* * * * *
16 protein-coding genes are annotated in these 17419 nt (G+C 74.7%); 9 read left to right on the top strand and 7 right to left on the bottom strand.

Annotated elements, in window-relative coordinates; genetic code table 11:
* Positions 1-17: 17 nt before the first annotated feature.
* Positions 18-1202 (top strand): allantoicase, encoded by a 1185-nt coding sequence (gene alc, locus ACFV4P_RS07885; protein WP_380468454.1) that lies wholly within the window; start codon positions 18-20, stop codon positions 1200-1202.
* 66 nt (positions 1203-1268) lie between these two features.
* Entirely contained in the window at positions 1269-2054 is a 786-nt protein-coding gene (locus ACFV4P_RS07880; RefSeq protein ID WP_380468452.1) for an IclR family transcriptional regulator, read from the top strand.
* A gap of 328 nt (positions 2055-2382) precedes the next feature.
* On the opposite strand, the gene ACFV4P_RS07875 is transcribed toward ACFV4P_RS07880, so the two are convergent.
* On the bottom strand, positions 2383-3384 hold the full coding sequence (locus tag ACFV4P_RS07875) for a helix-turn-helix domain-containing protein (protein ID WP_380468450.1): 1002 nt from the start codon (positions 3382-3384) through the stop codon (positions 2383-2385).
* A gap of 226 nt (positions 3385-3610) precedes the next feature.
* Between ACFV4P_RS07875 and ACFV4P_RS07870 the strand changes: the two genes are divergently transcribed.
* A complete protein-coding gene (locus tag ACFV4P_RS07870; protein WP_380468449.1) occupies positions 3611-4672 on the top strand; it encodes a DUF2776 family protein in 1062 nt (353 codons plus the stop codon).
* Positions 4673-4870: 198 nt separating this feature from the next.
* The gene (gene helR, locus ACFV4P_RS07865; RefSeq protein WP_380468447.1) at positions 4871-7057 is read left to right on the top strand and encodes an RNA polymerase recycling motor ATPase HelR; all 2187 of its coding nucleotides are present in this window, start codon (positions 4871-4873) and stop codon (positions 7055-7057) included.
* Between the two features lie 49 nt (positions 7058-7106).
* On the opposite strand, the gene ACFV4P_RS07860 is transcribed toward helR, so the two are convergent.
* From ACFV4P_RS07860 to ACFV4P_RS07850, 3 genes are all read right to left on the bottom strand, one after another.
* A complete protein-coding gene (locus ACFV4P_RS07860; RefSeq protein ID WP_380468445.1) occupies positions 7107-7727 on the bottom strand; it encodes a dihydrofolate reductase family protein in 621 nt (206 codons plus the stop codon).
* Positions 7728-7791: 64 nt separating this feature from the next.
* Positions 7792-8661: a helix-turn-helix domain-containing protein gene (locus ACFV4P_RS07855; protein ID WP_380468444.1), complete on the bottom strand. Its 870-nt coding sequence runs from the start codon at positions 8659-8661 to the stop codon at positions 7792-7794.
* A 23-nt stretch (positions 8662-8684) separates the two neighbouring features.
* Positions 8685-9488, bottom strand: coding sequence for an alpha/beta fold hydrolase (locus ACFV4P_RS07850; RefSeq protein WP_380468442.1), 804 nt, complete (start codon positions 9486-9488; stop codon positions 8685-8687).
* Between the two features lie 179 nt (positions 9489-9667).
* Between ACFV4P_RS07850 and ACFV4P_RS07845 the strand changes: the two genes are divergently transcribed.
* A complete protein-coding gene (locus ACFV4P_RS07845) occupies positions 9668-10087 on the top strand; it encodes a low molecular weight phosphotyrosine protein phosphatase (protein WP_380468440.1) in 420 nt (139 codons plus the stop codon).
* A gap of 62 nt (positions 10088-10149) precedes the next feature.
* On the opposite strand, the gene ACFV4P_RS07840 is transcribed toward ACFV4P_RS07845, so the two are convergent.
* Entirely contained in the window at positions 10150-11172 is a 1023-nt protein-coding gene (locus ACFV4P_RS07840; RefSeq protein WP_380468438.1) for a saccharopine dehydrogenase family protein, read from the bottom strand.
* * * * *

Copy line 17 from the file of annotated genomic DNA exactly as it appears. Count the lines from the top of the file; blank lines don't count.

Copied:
* From ACFV4P_RS07860 to ACFV4P_RS07850, 3 genes are all read right to left on the bottom strand, one after another.